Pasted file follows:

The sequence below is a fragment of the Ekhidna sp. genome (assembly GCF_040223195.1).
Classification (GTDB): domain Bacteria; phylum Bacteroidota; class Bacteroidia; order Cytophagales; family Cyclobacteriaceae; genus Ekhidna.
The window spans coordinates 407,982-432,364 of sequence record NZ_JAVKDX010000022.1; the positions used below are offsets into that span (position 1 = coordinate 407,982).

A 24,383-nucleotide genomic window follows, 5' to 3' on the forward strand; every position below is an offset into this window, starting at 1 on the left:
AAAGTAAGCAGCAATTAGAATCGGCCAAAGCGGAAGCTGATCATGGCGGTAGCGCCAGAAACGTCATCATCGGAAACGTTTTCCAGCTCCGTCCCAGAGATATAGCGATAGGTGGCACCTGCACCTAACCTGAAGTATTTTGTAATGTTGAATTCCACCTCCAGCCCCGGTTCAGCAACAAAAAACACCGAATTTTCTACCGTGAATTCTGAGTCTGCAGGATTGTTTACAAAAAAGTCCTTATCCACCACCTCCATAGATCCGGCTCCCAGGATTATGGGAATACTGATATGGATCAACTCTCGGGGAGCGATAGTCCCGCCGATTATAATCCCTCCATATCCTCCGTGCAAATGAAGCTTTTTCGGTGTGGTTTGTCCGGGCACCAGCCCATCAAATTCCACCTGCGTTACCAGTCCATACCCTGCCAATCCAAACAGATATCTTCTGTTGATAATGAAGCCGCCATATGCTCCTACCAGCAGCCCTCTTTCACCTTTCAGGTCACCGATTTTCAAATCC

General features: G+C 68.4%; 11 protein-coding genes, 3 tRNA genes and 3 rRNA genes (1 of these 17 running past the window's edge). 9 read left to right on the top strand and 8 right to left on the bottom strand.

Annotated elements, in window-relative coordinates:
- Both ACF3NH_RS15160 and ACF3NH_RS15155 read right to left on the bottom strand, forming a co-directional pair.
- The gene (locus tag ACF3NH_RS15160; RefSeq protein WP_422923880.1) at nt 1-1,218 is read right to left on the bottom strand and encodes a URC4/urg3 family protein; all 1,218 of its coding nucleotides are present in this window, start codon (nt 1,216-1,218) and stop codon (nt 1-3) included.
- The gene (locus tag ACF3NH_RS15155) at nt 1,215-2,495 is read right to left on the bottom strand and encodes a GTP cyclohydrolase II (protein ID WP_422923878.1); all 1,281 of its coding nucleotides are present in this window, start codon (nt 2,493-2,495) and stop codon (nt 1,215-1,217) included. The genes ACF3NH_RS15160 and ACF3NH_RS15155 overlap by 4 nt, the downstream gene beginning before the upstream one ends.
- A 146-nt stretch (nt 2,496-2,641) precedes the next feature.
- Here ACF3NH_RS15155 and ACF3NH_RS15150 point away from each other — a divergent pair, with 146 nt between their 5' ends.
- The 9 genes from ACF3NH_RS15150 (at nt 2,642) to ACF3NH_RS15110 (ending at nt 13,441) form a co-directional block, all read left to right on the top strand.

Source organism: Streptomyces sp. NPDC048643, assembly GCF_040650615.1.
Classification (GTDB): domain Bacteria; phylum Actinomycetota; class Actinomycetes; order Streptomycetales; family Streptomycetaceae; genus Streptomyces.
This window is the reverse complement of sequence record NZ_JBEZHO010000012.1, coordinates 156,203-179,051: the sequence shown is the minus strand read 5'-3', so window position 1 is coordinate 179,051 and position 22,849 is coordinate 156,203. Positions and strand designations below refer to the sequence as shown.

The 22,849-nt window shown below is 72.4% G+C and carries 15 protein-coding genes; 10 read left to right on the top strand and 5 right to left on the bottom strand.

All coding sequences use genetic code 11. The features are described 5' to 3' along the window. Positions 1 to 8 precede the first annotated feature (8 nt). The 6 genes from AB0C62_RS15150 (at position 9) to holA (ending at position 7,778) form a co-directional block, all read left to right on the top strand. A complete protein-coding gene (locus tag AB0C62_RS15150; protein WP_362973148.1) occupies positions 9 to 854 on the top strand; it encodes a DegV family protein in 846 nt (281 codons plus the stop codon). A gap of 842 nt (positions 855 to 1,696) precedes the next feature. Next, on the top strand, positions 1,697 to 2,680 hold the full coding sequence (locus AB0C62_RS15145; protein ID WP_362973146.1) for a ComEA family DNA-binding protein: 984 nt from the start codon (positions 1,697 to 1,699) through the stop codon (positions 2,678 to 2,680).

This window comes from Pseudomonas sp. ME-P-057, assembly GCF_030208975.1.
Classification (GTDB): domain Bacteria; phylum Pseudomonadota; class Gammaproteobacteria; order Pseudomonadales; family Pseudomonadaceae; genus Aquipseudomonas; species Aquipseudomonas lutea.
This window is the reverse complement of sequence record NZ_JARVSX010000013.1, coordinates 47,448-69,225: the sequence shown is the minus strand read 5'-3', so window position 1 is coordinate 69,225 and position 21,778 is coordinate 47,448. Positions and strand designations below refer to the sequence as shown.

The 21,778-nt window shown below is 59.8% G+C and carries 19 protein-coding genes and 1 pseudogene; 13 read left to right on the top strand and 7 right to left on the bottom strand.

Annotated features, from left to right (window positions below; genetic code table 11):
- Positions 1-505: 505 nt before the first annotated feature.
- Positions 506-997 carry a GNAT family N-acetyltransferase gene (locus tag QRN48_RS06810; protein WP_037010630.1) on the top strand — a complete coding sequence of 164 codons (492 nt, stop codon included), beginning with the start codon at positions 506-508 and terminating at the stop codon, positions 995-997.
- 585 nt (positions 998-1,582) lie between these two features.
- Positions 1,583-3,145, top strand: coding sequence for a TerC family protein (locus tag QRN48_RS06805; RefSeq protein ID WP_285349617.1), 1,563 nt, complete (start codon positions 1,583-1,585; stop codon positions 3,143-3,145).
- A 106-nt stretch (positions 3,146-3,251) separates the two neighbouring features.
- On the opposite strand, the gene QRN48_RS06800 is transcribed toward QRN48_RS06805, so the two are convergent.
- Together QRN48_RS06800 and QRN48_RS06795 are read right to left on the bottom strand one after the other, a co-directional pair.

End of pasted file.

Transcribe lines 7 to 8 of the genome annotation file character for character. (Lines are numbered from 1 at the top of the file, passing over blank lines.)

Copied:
Annotated elements, in window-relative coordinates:
- Both ACF3NH_RS15160 and ACF3NH_RS15155 read right to left on the bottom strand, forming a co-directional pair.